Ideas. Lessons Learned, and Occasionally, Opinions
Beta amyloid plaques, or build-up of “sticky” proteins on the neurons, is one characteristic of the disease. Not all people who have beta amyloid plaques have Alzheimer’s, but every person with Alzheimer’s has beta amyloid plaques. With the aid of improved brain scan techniques that more accurately detect them plaques, one focus of research is to prevent, slow, or dissolve the proteins.
Many antibodies have been in clinical trials for some time. Crenezumab, for instance, is showing some promise in early-onset Alzheimer’s. But recently another antibody called Solanezumab became the first one proven to show definitive results in slowing beta amyloid plaque build-up on neurons, at least temporarily.
We are still a long way from a cure. There is no drug or treatment, including Solanezumab, which is capable of preventing or curing Alzheimer’s. All we can do is slow the progression of symptoms for anywhere from a few months to a few years. There is no “fix”. Sooner or later the disease takes over again. Yet every step helps.
What can you do?
When Bill Gates pledged $100 million for research on controlling or curing Alzheimer’s disease in our lifetimes, it focused much-needed attention on this dread disease. At Corgenius, when we teach about preparing for it, signs to watch for, and protocols to follow, we often ask the audience how many have a family member affected by Alzheimer’s. Well over half of the hands in the room go up; often it’s nearly unanimous.
Statistically, 1 in 8 people aged 65 and above have Alzheimer’s disease. Every five years after the 65th birthday the chance of diagnosis doubles. Nearly half of people at age 85 have Alzheimer’s, and one of every three seniors dies with the illness. This epidemic has profound implications for all of us, and especially for financial advisors, who are charged with guiding clients through their elder years in ways that protect their best interests and their financial viability. Here are some resources to help.
For your own education: Our vote for the best recent resource is “In Pursuit of Memory: The Fight Against Alzheimer’s” by Joseph Jebelli. This British neuroscientist has carefully crafted an understandable and comprehensive examination of the history of the disease, causes and characteristics, past and current research, and currently available treatment options. He details the major drug testing failures in the past several years, but ends with hope that in 10 years we reduce Alzheimer’s to a manageable chronic disease like diabetes rather than the debilitating fatal illness is currently is. If you want the best education on the subject and if you appreciated “The Emperor of All Maladies” (which was published in 2010 and examined cancer in the same way), this book is for you.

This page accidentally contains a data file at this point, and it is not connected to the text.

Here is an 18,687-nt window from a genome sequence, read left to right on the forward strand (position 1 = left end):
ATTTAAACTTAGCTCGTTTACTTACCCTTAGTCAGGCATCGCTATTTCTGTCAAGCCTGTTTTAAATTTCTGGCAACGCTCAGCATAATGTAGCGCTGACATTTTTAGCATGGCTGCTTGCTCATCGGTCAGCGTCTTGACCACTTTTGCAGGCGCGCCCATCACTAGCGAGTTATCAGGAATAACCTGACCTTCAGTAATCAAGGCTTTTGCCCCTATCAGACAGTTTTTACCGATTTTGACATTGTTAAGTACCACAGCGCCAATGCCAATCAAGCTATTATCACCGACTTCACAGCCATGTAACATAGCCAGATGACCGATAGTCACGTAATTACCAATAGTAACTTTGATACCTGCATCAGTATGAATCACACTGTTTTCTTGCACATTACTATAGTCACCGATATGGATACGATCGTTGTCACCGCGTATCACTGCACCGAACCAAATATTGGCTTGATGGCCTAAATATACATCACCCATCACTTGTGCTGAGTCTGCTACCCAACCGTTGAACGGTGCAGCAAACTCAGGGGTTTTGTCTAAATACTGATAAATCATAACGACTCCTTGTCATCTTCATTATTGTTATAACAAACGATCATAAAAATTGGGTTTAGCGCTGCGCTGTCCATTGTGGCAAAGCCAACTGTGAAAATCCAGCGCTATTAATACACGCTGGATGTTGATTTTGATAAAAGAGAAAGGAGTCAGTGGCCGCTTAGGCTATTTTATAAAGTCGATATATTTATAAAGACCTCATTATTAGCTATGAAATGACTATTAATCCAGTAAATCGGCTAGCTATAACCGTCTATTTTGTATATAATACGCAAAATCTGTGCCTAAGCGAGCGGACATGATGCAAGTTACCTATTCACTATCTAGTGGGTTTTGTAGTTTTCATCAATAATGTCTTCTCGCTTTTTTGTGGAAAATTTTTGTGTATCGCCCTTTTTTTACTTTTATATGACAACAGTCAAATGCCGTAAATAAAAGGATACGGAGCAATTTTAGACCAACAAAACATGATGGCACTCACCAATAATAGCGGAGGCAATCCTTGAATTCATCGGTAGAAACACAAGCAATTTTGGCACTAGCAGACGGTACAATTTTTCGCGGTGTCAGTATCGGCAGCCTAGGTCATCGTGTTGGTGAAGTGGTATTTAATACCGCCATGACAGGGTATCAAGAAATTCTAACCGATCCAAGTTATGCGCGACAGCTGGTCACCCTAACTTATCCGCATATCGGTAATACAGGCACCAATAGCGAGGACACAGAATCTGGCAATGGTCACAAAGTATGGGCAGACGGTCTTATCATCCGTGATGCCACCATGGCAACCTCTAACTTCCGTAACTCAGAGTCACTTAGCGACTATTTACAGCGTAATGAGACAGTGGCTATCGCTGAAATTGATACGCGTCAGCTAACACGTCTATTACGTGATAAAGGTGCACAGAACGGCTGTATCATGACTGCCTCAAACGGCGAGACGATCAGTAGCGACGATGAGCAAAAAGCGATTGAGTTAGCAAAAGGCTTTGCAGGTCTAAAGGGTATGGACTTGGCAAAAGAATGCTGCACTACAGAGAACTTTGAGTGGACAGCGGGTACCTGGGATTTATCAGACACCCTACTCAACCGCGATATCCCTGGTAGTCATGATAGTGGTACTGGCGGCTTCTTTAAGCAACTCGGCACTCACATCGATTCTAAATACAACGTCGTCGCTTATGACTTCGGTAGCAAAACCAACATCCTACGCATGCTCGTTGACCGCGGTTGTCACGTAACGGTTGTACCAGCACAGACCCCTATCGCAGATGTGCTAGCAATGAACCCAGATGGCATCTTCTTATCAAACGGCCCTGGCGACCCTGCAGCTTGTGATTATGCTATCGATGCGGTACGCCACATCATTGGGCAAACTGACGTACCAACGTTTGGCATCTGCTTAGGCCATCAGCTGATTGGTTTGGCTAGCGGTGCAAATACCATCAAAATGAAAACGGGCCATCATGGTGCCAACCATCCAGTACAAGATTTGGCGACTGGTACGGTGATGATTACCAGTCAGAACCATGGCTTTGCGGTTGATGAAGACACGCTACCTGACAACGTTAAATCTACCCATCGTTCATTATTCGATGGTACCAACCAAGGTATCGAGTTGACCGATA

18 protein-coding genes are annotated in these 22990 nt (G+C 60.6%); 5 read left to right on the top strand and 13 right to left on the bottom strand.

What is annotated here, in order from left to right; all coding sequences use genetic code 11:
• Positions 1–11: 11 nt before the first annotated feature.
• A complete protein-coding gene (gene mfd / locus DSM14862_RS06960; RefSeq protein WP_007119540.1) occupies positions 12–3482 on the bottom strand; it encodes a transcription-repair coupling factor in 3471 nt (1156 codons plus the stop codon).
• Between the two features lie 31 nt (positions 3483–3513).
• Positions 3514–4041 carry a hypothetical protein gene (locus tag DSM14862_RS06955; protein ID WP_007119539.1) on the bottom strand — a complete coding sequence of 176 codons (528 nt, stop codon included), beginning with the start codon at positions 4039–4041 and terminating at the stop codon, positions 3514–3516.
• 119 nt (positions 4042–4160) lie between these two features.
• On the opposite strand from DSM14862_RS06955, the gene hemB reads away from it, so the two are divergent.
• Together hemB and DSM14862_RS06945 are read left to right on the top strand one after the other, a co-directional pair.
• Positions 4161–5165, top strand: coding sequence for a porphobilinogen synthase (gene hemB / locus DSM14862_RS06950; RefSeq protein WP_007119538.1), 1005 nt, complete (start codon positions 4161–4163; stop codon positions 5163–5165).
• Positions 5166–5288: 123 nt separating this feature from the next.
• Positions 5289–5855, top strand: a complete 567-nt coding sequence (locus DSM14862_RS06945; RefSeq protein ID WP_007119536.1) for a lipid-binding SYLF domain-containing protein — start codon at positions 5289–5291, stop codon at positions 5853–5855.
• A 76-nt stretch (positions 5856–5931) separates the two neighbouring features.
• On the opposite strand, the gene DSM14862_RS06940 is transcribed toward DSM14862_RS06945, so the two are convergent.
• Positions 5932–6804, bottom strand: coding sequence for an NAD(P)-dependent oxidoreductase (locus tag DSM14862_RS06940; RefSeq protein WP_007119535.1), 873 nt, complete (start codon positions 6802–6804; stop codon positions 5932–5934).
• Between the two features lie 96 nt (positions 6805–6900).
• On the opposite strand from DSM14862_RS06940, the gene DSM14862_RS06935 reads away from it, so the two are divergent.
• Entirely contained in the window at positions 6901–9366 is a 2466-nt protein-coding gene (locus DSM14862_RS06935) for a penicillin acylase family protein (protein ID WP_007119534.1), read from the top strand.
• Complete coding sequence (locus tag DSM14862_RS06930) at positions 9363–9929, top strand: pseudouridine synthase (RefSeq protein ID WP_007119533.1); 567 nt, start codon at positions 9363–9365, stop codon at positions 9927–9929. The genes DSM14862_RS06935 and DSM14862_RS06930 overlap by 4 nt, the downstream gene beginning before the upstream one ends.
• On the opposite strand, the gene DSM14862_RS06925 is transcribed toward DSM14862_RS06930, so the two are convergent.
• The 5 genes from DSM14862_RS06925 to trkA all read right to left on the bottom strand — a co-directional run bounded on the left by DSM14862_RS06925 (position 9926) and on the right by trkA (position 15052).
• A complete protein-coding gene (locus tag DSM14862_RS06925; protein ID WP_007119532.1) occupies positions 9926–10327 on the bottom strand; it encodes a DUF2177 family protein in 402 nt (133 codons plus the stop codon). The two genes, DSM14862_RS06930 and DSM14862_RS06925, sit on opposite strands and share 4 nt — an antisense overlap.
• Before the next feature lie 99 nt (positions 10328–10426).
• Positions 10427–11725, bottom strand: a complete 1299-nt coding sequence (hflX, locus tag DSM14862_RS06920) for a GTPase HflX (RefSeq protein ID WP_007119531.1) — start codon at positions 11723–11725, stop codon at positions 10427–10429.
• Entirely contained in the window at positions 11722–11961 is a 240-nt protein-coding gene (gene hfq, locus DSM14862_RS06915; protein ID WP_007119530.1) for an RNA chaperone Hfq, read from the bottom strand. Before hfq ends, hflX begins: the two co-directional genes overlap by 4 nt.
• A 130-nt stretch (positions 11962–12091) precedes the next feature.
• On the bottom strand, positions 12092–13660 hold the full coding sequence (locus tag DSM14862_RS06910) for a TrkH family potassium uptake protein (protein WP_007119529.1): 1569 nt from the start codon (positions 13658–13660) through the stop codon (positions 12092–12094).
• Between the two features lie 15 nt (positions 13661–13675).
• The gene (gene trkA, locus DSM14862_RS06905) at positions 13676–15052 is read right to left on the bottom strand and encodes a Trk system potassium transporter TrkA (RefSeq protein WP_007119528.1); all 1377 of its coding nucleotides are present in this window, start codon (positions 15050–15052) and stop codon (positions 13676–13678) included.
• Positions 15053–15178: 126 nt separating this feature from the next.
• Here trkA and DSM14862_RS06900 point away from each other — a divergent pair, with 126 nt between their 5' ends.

For your clients with a diagnosis in the family: “The 36-Hour Day: A Family Guide to Caring for People Who Have Alzheimer Disease, Related Dementias, and Memory Loss” by Nancy Mace and Peter Rabins is a comprehensive listing of what to expect from someone with Alzheimer’s disease along with a wealth of information, tips, skills, and language. The authors incorporate humor, compassion, and realism as they help caregivers and family members cope with the progression of cognitive and physical diminishment while maintaining as much communication and life as possible. Give it to clients and their families as a reliable and highly practical guide.
For everyone: The Alzheimer’s Association. This dedicated organization offers a wealth of resources and services for anyone concerned about or affected by Alzheimer’s disease. They provide in-home care consults, tracking programs for those who wander, free brochures you can provide in your office, a trial match so clients or their family members can be enrolled in appropriate clinical trials, and more. Check out what your local chapter has to offer.
One hallmark of the illness is sticky beta-amyloid protein plaques that build up on neurons and kill brain cells. Everyone who has Alzheimer’s disease has these plaques all over the brain, which can be detected with specialized brain scans.
When the plaques were discovered, scientists assumed beta-amyloid caused Alzheimer’s and focused much of their research on preventing or reducing those plaques. However, they learned that everyone with Alzheimer’s disease has significant beta-amyloid plaques, yet many people have significant beta-amyloid plaques but do not have the disease. Also, billions of dollars and many clinical trials developed drugs that stop beta-amyloid buildup or dissolve plaques already present. But not a single one of those drugs improved the cognitive abilities of the patients who received them, even when the drugs successfully treated the plaques. Frustrated with drugs aimed at beta-amyloid, the focus of research is now shifting to other factors—inflammation, prion seeding, genetics, blood factors, the tau protein, and more.
In the midst of all this, the splashy news is that within a few years clinicians will be able to test a person’s blood for beta-amyloid to assess if they may be developing plaques in their brain. This means that instead of expensive and specialized brain scans that can only detect levels of plaques after they are clearly present, there will be an easy and accessible way to determine levels of the protein much earlier. The hope is that people who have blood levels indicating high risk, even if they are asymptomatic, can enter clinical trials earlier and may not develop the disease.